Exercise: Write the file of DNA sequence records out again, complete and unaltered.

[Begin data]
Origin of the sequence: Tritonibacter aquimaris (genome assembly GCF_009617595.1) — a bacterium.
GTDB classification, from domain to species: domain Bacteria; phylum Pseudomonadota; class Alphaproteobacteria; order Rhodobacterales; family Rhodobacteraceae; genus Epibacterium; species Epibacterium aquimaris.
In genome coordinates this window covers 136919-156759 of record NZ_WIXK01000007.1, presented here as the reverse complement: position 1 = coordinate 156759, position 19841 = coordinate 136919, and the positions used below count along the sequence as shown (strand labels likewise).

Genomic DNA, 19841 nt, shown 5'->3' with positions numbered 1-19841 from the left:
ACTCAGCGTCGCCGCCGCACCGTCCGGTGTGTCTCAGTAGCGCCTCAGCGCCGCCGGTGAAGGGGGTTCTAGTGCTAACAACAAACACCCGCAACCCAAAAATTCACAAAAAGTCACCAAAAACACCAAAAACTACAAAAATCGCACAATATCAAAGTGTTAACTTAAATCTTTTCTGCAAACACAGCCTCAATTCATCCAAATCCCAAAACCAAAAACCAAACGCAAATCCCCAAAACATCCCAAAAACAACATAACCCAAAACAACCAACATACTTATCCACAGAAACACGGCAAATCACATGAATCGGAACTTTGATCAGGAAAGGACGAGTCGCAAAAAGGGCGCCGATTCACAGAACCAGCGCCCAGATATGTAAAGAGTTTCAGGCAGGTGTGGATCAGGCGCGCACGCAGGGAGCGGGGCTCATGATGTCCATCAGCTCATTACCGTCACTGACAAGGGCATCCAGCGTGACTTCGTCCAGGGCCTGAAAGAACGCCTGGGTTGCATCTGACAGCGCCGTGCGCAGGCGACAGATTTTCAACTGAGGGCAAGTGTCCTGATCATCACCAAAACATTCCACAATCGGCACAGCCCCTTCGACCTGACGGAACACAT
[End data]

Origin of the sequence: Tritonibacter aquimaris (genome assembly GCF_009617595.1) — a bacterium.
GTDB classification, from domain to species: domain Bacteria; phylum Pseudomonadota; class Alphaproteobacteria; order Rhodobacterales; family Rhodobacteraceae; genus Epibacterium; species Epibacterium aquimaris.
In genome coordinates this window covers 136919-156759 of record NZ_WIXK01000007.1, presented here as the reverse complement: position 1 = coordinate 156759, position 19841 = coordinate 136919, and the positions used below count along the sequence as shown (strand labels likewise).

Genomic DNA, 19841 nt, shown 5'->3' with positions numbered 1-19841 from the left:
ACTCAGCGTCGCCGCCGCACCGTCCGGTGTGTCTCAGTAGCGCCTCAGCGCCGCCGGTGAAGGGGGTTCTAGTGCTAACAACAAACACCCGCAACCCAAAAATTCACAAAAAGTCACCAAAAACACCAAAAACTACAAAAATCGCACAATATCAAAGTGTTAACTTAAATCTTTTCTGCAAACACAGCCTCAATTCATCCAAATCCCAAAACCAAAAACCAAACGCAAATCCCCAAAACATCCCAAAAACAACATAACCCAAAACAACCAACATACTTATCCACAGAAACACGGCAAATCACATGAATCGGAACTTTGATCAGGAAAGGACGAGTCGCAAAAAGGGCGCCGATTCACAGAACCAGCGCCCAGATATGTAAAGAGTTTCAGGCAGGTGTGGATCAGGCGCGCACGCAGGGAGCGGGGCTCATGATGTCCATCAGCTCATTACCGTCACTGACAAGGGCATCCAGCGTGACTTCGTCCAGGGCCTGAAAGAACGCCTGGGTTGCATCTGACAGCGCCGTGCGCAGGCGACAGATTTTCAACTGAGGGCAAGTGTCCTGATCATCACCAAAACATTCCACAATCGGCACAGCCCCTTCGACCTGACGGAACACAT